Mayor Palmer yet to hand over proceeds of summer ‘charity’ ball- a sum helped by caterer’s decision to knock £2,000 off the bill after an invoicing error
- Credit: Archant
Mayor James Palmer admitted tonight that £9,385.87 raised by his ‘charity’ ball last July is yet to be handed over - seven months after he announced the final sum raised would “comfortably top £12,000”.
An additional £1,600 – from one of those attending the £120 a head ball – was handed direct to PTSD999, a company run by former Cambridge Conservative Association chairman Simon Lee that provides support for emergency service workers affected by post traumatic stress disorder.
Mr Lee (who also likes to be known as Simon Durance, his wife’s surname) is co director of PTSD999 and said today that “we haven’t yet received the money from the mayor. I think they are just waiting to finalise things so we can have a cheque presentation”.
Proceeds could have been lower had it not been for the generosity of the company that catered for the 200 or so guests in the Lady Chapel of Ely Cathedral.
Crown Catering of Dullingham near Newmarket won the lucrative contract to provide canapés and a three course dinner for the mayor and his guests but though the event went well, the book-keeping less so.
In December Crown agreed to write off £2,000 after they accepted they had made an invoicing error when billing the Cambridgeshire and Peterborough Combined Authority (CAPCA).
Roger Hornett, chairman and chief executive of Crown Catering, explained that last June his company catered for two separate balls at around the same time.
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“The other organisers paid a deposit of £2,500 at their request and those organising the mayor’s ball paid our standard deposit of £500,” he said.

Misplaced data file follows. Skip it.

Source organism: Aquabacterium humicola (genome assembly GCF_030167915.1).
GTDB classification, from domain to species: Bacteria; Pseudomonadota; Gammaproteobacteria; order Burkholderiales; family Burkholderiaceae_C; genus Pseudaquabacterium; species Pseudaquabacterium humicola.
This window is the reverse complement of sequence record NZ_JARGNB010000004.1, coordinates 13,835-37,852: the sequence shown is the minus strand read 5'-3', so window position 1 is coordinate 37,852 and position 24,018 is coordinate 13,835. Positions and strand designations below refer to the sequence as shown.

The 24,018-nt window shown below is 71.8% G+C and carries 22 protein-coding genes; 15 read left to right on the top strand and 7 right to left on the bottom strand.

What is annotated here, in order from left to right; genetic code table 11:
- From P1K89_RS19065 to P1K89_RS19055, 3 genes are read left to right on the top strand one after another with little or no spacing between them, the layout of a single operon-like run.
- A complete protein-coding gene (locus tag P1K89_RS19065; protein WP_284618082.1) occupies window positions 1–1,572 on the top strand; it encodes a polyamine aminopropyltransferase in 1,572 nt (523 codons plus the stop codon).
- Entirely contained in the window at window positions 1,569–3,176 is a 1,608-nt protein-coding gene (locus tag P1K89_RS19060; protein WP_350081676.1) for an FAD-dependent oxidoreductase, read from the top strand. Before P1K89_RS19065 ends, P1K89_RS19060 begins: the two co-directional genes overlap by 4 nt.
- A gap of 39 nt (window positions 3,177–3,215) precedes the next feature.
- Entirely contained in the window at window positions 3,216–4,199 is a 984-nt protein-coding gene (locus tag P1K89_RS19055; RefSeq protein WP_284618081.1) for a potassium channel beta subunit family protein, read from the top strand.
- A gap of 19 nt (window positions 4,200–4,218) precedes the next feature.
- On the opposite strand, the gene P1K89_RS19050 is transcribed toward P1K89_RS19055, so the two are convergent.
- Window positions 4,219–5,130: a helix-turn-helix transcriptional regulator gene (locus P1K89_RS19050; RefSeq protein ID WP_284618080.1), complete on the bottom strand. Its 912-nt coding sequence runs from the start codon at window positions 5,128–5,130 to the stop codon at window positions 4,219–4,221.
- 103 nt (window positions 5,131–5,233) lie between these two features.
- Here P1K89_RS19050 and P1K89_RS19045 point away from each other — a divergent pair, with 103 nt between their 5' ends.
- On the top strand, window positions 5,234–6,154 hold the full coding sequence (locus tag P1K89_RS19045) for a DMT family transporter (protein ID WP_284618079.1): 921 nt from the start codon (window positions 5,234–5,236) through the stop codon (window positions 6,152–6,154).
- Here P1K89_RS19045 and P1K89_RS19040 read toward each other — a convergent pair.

“However when it came to preparing the final invoice I inadvertently deducted a deposit of £2,500 from the mayor’s ball invoice as well as the other invoice.”
He said the mistake was not discovered “until we got an inquiry from the mayor’s ball organisers prior to Christmas.
“I emailed back to say that it would be churlish for us to expect a refund for a charitable event and we would be happy to write off the £2,000 that we were out of pocket.”
Mr Hornett said that after settling the issue and taking the £2,000 knock he heard nothing further until last week.
“That was when I received a phone call asking how we might remedy the situation to satisfy standard accounting procedures,” he said.
“In order to avoid further error I checked with our accountants who advised me to issue a credit note, which I have done,”
A spokesman for Mayor Palmer said: “The fundraising amount is ready to be paid to PTSD999 and we are working with them to finalise arrangements.
“As previously mentioned, the final reconciliation of the numbers meant the immediate post-ball figure given to the mayor had to be revised down a bit.”
He added: “The ball made a big surplus for a good cause.
“The combined authority’s final audited accounts will be made public, and so will the report that our scrutiny committee has asked for. This is as far as we can take this particular inquiry.”